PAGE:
SEP 05, 2017 9:16 AM PDT

Insects With Compound Eyes Can See Better Than Initially Thought

WRITTEN BY: Anthony Bouchard

Scientists have long thought that insects with compound eye systems couldn’t see the world as clearly as animals sporting eyeballs with singular lenses. But new research indicates that this might not be the case at all.

The fruit fly is an example of an insect with compound eyes.

Image Credit: Pexels/Pixabay

A study conducted by researchers from The University of Sheffield has made its way into the journal eLife and suggests that insects with compound eyes probably don't see the low-resolution, light-sensitive images we’ve been led to believe all these years. Instead, their eyesight is likely to be quite acute.

“From humans to insects, all animals with good vision, irrespective of their eye shape or design, see the world through fast saccadic eye movements and gaze fixations,” study lead author Mikko Juusola from The University of Sheffield explains.

“It has long been known that fast visual adaptation results in the world around us fading from perception unless we move our eyes to cancel this effect. On the other hand, fast eye movements should blur vision which is why it has remained an enigma how photoreceptors work with eye movements to see the world clearly.”

Related: Insects are small, but that doesn't mean their brains aren't complex

Many insects have entirely different optical systems that don’t use the traditional single-lens technique for reporting to photoreceptor cells at the back of the eye. Instead, compound eye systems work in fast and complex ways to discern high-resolution images for the brain.

Rather than moving around like a person’s eyes do, these compound eyes always point in one static direction relative to the insect’s head. Photoreceptor cells underneath the plethora of lenses move around rapidly, automatically sampling the world around the insect in saccadic bursts as the head moves around.

This sampling process happens so quickly that we can’t see it with the unaided eye. To get around that quandary, the researchers built a custom microscope with an integrated high-speed camera. They studied the compound eye systems of fruit flies up close with this device to draw their conclusion.

“Our results suggest that by adapting the way photoreceptor cells sample light information to saccadic eye movements and gaze fixations, evolution works towards optimizing the visual perception of animals” Juusola concluded.

“By using electrophysiological, optical and behavioral assays with mathematical modeling, we have demonstrated that fruit flies (Drosophila) have much better vision than scientists have believed for the past 100 years.”

Related: Do insects sleep like we do?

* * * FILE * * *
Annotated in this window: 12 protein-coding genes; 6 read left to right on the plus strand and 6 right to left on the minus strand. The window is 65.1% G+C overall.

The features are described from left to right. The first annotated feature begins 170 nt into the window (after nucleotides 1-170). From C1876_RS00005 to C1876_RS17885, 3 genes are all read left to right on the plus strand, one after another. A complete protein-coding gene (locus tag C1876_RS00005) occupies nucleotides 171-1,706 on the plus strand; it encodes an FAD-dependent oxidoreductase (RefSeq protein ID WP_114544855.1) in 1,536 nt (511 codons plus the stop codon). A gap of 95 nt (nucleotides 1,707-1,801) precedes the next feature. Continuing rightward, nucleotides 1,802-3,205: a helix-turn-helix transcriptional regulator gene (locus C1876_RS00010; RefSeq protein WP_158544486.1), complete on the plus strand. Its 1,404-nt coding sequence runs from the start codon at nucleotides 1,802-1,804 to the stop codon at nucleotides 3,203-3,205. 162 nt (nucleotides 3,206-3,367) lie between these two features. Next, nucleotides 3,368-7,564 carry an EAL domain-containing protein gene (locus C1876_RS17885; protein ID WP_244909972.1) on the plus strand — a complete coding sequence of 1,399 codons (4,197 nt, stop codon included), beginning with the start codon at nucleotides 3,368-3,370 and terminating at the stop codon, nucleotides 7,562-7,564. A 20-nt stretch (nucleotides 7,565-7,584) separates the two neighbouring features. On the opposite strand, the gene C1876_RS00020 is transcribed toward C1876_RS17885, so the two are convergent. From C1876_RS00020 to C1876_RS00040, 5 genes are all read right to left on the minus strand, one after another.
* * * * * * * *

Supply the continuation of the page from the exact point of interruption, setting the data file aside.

The study illustrates how photoreceptor cells inside of insects' compound eye systems do much more work than we ever knew, but moreover, that insects can see quite well despite popular belief.

Because the study was limited to fruit flies, additional research to find out whether other insects' compound eyes work in similar ways is underway. It should be interesting to see if there are any variances in the way eyesight works from one insect to the next.

Source: University of Sheffield

About the Author
  • Fascinated by scientific discoveries and media, Anthony found his way here at LabRoots, where he would be able to dabble in the two. Anthony is a technology junkie that has vast experience in computer systems and automobile mechanics, as opposite as those sound.
You May Also Like
APR 14, 2020
Genetics & Genomics
How Deer Antlers Can Teach Us About Cancer Treatment
APR 14, 2020
How Deer Antlers Can Teach Us About Cancer Treatment
Deer antlers grow faster than cancerous tumors.
APR 17, 2020
Health & Medicine
A Brief History: The Search for the Perfect High
APR 17, 2020
A Brief History: The Search for the Perfect High
With cannabis coming in closely behind alcohol as the most widely used recreational drug in the United States, researche ...
APR 17, 2020
Earth & The Environment
Earth Just Had its Second Warmest March
APR 17, 2020
Earth Just Had its Second Warmest March
The planet continues to set climate records, which is certainly not great news. Earlier this week, the National Oceanic ...
MAY 10, 2020
Plants & Animals
Penguins Have a Rough Time Combating Larger Predators
MAY 10, 2020
Penguins Have a Rough Time Combating Larger Predators
Humboldt penguins are small and easy prey for larger predators, and with that in mind, it may not come as much of a surp ...
JUN 18, 2020
Cardiology
Healthy Eating Habits Lower the Risk of Cardiovascular Disease
JUN 18, 2020
Healthy Eating Habits Lower the Risk of Cardiovascular Disease
The results are in, eat your fruits and vegetables. A truth that society has known for some time, but data now confirms ...
JUN 26, 2020
Earth & The Environment
Another 2020 plague: locusts
JUN 26, 2020
Another 2020 plague: locusts
2020 is determined to be a year to remember. On top of the global COVID-19 pandemic, the worst locust outbreak seen in o ...
Loading Comments...